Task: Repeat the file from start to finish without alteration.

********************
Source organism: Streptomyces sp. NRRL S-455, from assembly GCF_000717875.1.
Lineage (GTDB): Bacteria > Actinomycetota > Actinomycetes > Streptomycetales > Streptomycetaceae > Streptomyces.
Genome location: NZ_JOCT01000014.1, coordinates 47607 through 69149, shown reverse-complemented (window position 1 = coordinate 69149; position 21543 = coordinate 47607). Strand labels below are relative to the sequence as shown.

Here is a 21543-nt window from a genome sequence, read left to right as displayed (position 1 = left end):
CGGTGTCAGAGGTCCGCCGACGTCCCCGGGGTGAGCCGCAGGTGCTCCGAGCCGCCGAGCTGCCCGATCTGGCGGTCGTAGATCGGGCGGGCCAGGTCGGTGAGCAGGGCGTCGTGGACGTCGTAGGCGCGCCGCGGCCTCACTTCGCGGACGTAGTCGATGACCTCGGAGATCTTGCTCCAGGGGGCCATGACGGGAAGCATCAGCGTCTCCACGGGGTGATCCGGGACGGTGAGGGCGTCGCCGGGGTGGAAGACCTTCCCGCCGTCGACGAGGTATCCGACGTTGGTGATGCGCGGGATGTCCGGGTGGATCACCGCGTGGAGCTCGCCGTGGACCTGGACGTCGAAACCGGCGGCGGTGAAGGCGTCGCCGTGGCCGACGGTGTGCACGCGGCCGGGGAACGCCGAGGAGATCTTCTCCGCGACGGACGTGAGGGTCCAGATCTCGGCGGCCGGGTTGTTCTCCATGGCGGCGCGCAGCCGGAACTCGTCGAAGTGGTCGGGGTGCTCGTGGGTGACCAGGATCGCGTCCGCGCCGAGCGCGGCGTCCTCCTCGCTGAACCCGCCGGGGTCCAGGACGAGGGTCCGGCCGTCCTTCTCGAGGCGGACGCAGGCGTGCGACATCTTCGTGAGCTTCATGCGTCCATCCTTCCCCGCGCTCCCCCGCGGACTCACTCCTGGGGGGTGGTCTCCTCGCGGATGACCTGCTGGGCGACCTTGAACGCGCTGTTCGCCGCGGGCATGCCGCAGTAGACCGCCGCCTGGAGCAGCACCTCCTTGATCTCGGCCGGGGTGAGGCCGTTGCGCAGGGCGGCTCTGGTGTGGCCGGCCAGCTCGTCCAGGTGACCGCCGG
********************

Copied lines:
Source organism: Streptomyces sp. NRRL S-455, from assembly GCF_000717875.1.
Lineage (GTDB): Bacteria > Actinomycetota > Actinomycetes > Streptomycetales > Streptomycetaceae > Streptomyces.
Genome location: NZ_JOCT01000014.1, coordinates 47607 through 69149, shown reverse-complemented (window position 1 = coordinate 69149; position 21543 = coordinate 47607). Strand labels below are relative to the sequence as shown.

Here is a 21543-nt window from a genome sequence, read left to right as displayed (position 1 = left end):
CGGTGTCAGAGGTCCGCCGACGTCCCCGGGGTGAGCCGCAGGTGCTCCGAGCCGCCGAGCTGCCCGATCTGGCGGTCGTAGATCGGGCGGGCCAGGTCGGTGAGCAGGGCGTCGTGGACGTCGTAGGCGCGCCGCGGCCTCACTTCGCGGACGTAGTCGATGACCTCGGAGATCTTGCTCCAGGGGGCCATGACGGGAAGCATCAGCGTCTCCACGGGGTGATCCGGGACGGTGAGGGCGTCGCCGGGGTGGAAGACCTTCCCGCCGTCGACGAGGTATCCGACGTTGGTGATGCGCGGGATGTCCGGGTGGATCACCGCGTGGAGCTCGCCGTGGACCTGGACGTCGAAACCGGCGGCGGTGAAGGCGTCGCCGTGGCCGACGGTGTGCACGCGGCCGGGGAACGCCGAGGAGATCTTCTCCGCGACGGACGTGAGGGTCCAGATCTCGGCGGCCGGGTTGTTCTCCATGGCGGCGCGCAGCCGGAACTCGTCGAAGTGGTCGGGGTGCTCGTGGGTGACCAGGATCGCGTCCGCGCCGAGCGCGGCGTCCTCCTCGCTGAACCCGCCGGGGTCCAGGACGAGGGTCCGGCCGTCCTTCTCGAGGCGGACGCAGGCGTGCGACATCTTCGTGAGCTTCATGCGTCCATCCTTCCCCGCGCTCCCCCGCGGACTCACTCCTGGGGGGTGGTCTCCTCGCGGATGACCTGCTGGGCGACCTTGAACGCGCTGTTCGCCGCGGGCATGCCGCAGTAGACCGCCGCCTGGAGCAGCACCTCCTTGATCTCGGCCGGGGTGAGGCCGTTGCGCAGGGCGGCTCTGGTGTGGCCGGCCAGCTCGTCCAGGTGACCGCCGG